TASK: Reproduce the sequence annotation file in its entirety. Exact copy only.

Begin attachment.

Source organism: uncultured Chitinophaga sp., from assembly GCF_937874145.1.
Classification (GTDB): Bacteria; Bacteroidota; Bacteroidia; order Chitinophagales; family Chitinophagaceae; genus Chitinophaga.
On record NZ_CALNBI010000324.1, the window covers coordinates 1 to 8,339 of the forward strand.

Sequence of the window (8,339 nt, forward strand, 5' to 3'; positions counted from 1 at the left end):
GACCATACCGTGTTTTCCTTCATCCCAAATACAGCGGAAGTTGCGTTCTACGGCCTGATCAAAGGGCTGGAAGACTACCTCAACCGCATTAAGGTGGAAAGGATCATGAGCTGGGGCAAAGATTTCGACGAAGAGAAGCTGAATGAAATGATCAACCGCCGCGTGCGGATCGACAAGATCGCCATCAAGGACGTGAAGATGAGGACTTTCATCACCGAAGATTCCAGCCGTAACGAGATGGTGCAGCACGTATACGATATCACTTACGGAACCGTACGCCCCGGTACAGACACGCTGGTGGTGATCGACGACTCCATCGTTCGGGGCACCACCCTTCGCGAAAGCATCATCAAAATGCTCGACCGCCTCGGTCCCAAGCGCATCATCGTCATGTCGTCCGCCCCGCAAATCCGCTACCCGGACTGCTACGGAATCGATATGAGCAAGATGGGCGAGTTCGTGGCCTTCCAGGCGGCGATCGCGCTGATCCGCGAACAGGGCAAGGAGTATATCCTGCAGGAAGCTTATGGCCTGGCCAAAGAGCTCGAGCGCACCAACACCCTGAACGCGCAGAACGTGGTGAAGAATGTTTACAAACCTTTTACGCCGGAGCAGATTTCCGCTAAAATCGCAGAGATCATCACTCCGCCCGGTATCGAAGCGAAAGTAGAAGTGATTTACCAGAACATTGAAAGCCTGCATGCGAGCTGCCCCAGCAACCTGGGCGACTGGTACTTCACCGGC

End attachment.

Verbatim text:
Source organism: uncultured Chitinophaga sp., from assembly GCF_937874145.1.
Classification (GTDB): Bacteria; Bacteroidota; Bacteroidia; order Chitinophagales; family Chitinophagaceae; genus Chitinophaga.
On record NZ_CALNBI010000324.1, the window covers coordinates 1 to 8,339 of the forward strand.

Sequence of the window (8,339 nt, forward strand, 5' to 3'; positions counted from 1 at the left end):
GACCATACCGTGTTTTCCTTCATCCCAAATACAGCGGAAGTTGCGTTCTACGGCCTGATCAAAGGGCTGGAAGACTACCTCAACCGCATTAAGGTGGAAAGGATCATGAGCTGGGGCAAAGATTTCGACGAAGAGAAGCTGAATGAAATGATCAACCGCCGCGTGCGGATCGACAAGATCGCCATCAAGGACGTGAAGATGAGGACTTTCATCACCGAAGATTCCAGCCGTAACGAGATGGTGCAGCACGTATACGATATCACTTACGGAACCGTACGCCCCGGTACAGACACGCTGGTGGTGATCGACGACTCCATCGTTCGGGGCACCACCCTTCGCGAAAGCATCATCAAAATGCTCGACCGCCTCGGTCCCAAGCGCATCATCGTCATGTCGTCCGCCCCGCAAATCCGCTACCCGGACTGCTACGGAATCGATATGAGCAAGATGGGCGAGTTCGTGGCCTTCCAGGCGGCGATCGCGCTGATCCGCGAACAGGGCAAGGAGTATATCCTGCAGGAAGCTTATGGCCTGGCCAAAGAGCTCGAGCGCACCAACACCCTGAACGCGCAGAACGTGGTGAAGAATGTTTACAAACCTTTTACGCCGGAGCAGATTTCCGCTAAAATCGCAGAGATCATCACTCCGCCCGGTATCGAAGCGAAAGTAGAAGTGATTTACCAGAACATTGAAAGCCTGCATGCGAGCTGCCCCAGCAACCTGGGCGACTGGTACTTCACCGGC